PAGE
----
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Canada


World Factbook (1990) Canada.jpg

 See regional map II



Geography

Total area: 9,976,140 km²; land area: 9,220,970 km²

Comparative area: slightly larger than US

Land boundaries: 8,893 km with US (includes 2,477 km with Alaska)

Coastline: 243,791 km

Maritime claims:

Continental shelf: 200 meters or to depth of exploitation
Exclusive fishing zone: 200 nm
Territorial sea: 2 nm

Disputes: maritime boundary disputes with France (St. Pierre and Miquelon) and US

Climate: varies from temperate in south to subarctic and arctic in north

Terrain: mostly plains with mountains in west and lowlands in southeast

Natural resources: nickel, zinc, copper, gold, lead, molybdenum, potash, silver, fish, timber, wildlife, coal, crude oil, natural gas

Land use: 5% arable land; NEGL% permanent crops; 3% meadows and pastures; 35% forest and woodland; 57% other; includes NEGL% irrigated

Environment: 80% of population concentrated within 160 km of US border; continuous permafrost in north a serious obstacle to development

Note: second-largest country in world (after USSR); strategic location between USSR and US via north polar route


People


Population: 26,538,229 (July 1990), growth rate 1.1% (1990)

Birth rate: 14 births/1,000 population (1990)

Death rate: 7 deaths/1,000 population (1990)

Net migration rate: 5 migrants/ 1,000 population (1990)

Infant mortality rate: 7 deaths/1,000 live births (1990)

Life expectancy at birth: 74 years male, 81 years female (1990)

Total fertility rate: 1.7 children born/woman (1990)

Nationality: noun—Canadian(s); adjective—Canadian

Ethnic divisions: 40% British Isles origin, 27% French origin, 20% other European, 1.5% indigenous Indian and Eskimo

Religion: 46% Roman Catholic, 16% United Church, 10% Anglican

Language: English and French (both official)

Literacy: 99%

Labor force: 13,380,000; services 75%, manufacturing 14%, agriculture 4%, construction 3%, other 4% (1988)

Organized labor: 30.6% of labor force; 39.6% of nonagricultural paid workers


Government


Long-form name: none

Type: confederation with parliamentary democracy

Capital: Ottawa

Administrative divisions: 10 provinces and 2 territories*; Alberta, British Columbia, Manitoba, New Brunswick, Newfoundland, Northwest Territories*, Nova Scotia, Ontario, Prince Edward Island, Quebec, Saskatchewan, Yukon Territory*

Independence: 1 July 1867 (from UK)

Constitution: amended British North America Act 1867 patriated to Canada 17 April 1982; charter of rights and unwritten customs

Legal system: based on English common law, except in Quebec, where civil law system based on French law prevails; accepts compulsory ICJ jurisdiction, with reservations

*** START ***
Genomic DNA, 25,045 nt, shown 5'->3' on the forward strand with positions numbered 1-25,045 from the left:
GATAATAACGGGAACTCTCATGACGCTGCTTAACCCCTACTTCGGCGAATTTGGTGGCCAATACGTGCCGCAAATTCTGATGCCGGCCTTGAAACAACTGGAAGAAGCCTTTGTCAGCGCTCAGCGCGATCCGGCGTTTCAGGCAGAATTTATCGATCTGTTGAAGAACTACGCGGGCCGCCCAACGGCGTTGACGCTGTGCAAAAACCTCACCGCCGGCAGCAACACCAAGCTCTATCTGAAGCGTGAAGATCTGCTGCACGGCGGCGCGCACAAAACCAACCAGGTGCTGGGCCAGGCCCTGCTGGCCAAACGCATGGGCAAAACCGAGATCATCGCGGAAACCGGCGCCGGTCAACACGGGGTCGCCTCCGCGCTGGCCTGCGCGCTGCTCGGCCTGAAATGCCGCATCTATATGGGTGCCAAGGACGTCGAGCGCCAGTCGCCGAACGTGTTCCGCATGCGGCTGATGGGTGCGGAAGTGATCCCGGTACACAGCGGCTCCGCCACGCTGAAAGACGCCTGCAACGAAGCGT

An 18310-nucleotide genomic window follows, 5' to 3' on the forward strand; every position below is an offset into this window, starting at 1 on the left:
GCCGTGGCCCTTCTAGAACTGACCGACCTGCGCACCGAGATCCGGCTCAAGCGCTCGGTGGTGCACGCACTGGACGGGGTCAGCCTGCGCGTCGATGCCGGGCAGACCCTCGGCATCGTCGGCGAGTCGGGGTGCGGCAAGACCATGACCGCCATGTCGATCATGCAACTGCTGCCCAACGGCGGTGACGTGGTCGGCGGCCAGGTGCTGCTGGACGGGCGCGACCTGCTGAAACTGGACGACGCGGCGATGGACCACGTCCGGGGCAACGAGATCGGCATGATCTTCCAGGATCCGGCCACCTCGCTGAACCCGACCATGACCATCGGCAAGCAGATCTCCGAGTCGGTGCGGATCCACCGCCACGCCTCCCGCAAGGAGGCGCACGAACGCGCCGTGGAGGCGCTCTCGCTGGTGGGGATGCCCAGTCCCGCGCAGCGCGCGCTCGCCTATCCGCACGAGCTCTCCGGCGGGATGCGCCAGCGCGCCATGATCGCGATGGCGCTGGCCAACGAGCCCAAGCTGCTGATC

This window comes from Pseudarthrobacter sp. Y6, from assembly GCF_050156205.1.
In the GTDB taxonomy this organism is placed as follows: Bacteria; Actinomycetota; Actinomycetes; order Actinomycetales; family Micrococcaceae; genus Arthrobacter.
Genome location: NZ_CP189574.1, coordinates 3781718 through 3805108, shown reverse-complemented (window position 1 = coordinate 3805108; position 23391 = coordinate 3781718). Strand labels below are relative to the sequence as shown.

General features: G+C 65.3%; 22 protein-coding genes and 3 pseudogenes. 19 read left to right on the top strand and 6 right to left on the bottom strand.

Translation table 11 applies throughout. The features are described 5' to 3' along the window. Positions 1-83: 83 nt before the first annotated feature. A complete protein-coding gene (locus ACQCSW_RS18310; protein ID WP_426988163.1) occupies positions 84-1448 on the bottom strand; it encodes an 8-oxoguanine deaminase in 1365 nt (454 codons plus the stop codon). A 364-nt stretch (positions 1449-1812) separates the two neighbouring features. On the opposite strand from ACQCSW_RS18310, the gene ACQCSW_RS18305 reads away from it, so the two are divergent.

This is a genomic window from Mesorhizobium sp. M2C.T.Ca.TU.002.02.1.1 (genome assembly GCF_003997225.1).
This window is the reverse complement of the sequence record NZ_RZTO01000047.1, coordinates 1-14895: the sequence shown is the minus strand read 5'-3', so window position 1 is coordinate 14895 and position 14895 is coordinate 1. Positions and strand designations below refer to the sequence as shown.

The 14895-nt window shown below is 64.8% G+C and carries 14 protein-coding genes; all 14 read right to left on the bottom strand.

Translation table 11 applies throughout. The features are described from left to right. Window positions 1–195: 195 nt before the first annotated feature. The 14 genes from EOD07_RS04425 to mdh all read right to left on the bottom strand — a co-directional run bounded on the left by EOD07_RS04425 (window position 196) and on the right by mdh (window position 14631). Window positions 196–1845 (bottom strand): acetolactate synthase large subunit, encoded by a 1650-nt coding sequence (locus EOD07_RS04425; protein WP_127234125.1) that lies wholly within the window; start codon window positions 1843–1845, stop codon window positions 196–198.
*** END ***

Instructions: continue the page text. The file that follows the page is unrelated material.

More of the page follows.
National holiday: Canada Day, 1 July (1867)

Executive branch: British monarch, governor general, prime minister, deputy prime minister, Cabinet

Legislative branch: bicameral Parliament consists of an upper house or Senate and a lower house or House of Commons

Judicial branch: Supreme Court

Leaders: Chief of State—Queen ELIZABETH II (since 6 February 1952), represented by Governor General Raymond John HNATSHYN (since 29 January 1990);

Head of Government—Prime Minister (Martin) Brian MULRONEY (since 4 September 1984); Deputy Prime Minister Donald Frank MAZANKOWSKI (since NA June 1986)

Political parties and leaders: Progressive Conservative, Brian Mulroney; Liberal, John Turner; New Democratic, Audrey McLaughlin

Suffrage: universal at age 18

Elections: House of Commons—last held 21 November 1988 (next to be held by November 1993); results—Progressive Conservative 43.0%, Liberal 32%, New Democratic Party 20%, other 5%; seats—(295 total) Progressive Conservative 170, Liberal 82, New Democratic Party 43

Communists: 3,000

Member of: ADB, CCC, Colombo Plan, Commonwealth, DAC, FAO, GATT, IAEA, IBRD, ICAO, ICES, ICO, IDA, IDB—Inter-American Development Bank, IEA, IFAD, IFC, IHO, ILO, ILZSG, IMF, IMO, INTELSAT, INTERPOL, IPU, ISO, ITC, ITU, IWC—International Whaling Commission, IWC—International Wheat Council, NATO, OAS, OECD, PAHO, UN, UNCTAD, UNESCO, UPU, WHO, WIPO, WMO, WSG

Diplomatic representation: Ambassador Derek BURNEY; Chancery at 1746 Massachusetts Avenue NW, Washington DC 20036; telephone (202) 785-1400; there are Canadian Consulates General in Atlanta, Boston, Buffalo, Chicago, Cleveland, Dallas, Detroit, Los Angeles, Minneapolis, New York, Philadelphia, San Francisco, and Seattle; US—Ambassador Edward N. NEY; Embassy at 100 Wellington Street, K1P 5T1, Ottawa (mailing address is P. O. Box 5000, Ogdensburg, NY 13669); telephone (613) 238-5335; there are US Consulates General in Calgary, Halifax, Montreal, Quebec, Toronto, and Vancouver